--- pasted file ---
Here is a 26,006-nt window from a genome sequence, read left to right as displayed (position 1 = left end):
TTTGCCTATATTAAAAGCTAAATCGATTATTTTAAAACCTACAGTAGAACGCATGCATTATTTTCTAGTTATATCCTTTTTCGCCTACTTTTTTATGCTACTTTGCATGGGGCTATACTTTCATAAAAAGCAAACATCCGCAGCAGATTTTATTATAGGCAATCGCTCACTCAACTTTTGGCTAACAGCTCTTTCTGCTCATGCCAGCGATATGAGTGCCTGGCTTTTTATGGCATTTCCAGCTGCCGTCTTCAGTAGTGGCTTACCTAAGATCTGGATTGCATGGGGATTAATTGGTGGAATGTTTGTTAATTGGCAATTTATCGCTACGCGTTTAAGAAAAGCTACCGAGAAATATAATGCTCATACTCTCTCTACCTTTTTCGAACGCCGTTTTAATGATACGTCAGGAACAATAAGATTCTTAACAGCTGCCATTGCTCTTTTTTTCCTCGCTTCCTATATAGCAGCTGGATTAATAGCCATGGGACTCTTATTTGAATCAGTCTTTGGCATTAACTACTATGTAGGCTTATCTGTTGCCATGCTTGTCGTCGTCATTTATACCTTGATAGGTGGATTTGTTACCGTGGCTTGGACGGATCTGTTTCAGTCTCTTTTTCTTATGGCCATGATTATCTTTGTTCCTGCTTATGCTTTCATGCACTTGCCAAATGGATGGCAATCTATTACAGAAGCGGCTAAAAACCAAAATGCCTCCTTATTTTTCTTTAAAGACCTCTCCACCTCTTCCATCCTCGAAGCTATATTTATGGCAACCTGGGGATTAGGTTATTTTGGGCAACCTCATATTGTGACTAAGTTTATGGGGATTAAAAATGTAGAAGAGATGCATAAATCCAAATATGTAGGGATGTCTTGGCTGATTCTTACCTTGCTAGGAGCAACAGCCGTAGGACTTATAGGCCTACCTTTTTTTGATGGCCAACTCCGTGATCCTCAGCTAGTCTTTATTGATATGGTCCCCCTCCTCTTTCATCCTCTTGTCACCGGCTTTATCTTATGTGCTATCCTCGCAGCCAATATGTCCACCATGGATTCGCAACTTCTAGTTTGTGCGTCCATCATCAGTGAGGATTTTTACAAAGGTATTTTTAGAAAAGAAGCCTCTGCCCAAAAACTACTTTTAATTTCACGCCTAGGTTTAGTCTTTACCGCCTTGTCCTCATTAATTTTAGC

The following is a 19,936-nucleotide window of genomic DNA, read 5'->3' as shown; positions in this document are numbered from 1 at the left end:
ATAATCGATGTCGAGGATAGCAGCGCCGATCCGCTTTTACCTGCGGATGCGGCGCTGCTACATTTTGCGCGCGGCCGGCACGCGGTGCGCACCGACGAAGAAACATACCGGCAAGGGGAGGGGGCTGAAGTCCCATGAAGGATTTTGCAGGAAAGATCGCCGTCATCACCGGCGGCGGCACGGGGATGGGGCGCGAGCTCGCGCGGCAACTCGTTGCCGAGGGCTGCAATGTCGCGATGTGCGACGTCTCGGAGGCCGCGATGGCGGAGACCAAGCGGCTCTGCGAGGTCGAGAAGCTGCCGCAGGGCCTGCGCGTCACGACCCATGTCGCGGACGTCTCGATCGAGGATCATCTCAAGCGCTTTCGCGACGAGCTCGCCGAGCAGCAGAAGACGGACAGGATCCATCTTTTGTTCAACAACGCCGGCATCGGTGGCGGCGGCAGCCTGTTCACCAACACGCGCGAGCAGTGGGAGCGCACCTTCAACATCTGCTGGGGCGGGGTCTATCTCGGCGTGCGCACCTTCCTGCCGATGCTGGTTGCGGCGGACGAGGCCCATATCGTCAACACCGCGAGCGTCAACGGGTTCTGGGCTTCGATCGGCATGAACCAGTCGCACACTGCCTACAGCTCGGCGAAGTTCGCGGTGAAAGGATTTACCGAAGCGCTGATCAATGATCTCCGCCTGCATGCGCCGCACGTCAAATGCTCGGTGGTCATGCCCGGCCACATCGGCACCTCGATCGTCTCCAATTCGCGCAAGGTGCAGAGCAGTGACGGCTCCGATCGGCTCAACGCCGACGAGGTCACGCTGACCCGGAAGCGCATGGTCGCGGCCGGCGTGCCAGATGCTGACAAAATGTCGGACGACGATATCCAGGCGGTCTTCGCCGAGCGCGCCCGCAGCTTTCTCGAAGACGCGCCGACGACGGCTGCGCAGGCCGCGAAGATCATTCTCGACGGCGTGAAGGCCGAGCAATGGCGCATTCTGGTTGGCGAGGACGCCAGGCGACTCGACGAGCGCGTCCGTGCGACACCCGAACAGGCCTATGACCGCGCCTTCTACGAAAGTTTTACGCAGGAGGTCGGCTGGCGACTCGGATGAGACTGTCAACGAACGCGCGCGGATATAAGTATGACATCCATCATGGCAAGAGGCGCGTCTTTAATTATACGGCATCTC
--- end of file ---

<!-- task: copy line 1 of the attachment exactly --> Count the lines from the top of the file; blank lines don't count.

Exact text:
Here is a 26,006-nt window from a genome sequence, read left to right as displayed (position 1 = left end):